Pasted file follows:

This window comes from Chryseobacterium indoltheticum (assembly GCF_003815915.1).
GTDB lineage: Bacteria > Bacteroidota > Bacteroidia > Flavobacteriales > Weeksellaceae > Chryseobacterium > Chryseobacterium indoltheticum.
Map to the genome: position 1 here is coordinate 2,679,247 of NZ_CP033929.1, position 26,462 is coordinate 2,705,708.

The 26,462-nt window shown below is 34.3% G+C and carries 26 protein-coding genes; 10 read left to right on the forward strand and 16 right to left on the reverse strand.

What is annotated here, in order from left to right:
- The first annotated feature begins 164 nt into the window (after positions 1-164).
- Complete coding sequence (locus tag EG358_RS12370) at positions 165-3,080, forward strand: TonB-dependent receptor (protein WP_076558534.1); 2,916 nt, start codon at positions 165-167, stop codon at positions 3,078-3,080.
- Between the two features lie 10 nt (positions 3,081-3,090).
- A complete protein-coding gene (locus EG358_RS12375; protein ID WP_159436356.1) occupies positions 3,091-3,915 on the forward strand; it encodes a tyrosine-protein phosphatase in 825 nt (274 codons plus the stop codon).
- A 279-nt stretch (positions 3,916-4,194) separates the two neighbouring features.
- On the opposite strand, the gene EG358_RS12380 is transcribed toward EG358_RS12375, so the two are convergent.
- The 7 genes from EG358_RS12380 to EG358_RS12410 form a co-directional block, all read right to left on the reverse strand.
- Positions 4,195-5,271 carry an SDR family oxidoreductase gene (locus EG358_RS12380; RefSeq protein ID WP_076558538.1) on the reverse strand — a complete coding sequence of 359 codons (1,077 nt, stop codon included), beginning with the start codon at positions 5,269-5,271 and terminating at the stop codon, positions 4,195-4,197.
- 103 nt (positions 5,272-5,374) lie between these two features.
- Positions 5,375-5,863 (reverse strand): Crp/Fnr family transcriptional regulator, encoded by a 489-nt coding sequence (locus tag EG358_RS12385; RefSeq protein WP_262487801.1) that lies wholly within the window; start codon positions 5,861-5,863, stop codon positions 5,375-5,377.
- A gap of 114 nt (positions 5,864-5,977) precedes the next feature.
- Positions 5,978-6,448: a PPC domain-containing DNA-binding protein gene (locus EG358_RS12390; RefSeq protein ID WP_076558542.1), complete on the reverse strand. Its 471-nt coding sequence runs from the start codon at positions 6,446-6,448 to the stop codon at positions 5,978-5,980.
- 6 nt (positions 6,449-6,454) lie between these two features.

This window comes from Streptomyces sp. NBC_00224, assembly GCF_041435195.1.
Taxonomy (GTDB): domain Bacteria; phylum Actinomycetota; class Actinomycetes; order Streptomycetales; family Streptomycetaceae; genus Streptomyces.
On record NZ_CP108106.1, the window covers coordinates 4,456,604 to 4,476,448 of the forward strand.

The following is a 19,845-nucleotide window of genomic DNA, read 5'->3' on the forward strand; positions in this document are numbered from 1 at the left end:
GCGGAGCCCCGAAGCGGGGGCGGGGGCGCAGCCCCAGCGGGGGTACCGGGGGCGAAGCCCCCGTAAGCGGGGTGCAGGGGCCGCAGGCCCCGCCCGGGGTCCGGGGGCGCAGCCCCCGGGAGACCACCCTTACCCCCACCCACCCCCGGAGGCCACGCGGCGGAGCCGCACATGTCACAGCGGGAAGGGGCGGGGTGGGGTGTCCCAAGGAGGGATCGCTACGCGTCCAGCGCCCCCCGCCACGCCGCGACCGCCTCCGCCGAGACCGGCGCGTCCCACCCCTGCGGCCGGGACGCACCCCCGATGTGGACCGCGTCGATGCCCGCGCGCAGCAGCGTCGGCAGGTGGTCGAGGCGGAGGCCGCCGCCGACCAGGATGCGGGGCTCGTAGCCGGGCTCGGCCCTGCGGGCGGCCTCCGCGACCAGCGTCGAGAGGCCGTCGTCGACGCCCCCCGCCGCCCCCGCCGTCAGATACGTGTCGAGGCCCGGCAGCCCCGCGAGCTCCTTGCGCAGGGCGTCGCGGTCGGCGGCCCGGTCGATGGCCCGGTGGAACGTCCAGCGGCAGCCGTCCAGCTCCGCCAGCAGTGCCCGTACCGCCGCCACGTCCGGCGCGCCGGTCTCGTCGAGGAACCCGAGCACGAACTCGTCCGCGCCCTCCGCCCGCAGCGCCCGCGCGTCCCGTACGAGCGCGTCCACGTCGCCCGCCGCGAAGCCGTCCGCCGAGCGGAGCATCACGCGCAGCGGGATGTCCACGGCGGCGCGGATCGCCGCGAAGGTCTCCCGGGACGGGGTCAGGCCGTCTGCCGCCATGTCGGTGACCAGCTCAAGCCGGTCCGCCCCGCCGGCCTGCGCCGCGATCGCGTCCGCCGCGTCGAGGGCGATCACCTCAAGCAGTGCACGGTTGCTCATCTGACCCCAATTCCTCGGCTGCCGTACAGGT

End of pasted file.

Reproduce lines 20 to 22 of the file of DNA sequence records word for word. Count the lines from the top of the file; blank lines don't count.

Taxonomy (GTDB): domain Bacteria; phylum Actinomycetota; class Actinomycetes; order Streptomycetales; family Streptomycetaceae; genus Streptomyces.
On record NZ_CP108106.1, the window covers coordinates 4,456,604 to 4,476,448 of the forward strand.

The following is a 19,845-nucleotide window of genomic DNA, read 5'->3' on the forward strand; positions in this document are numbered from 1 at the left end: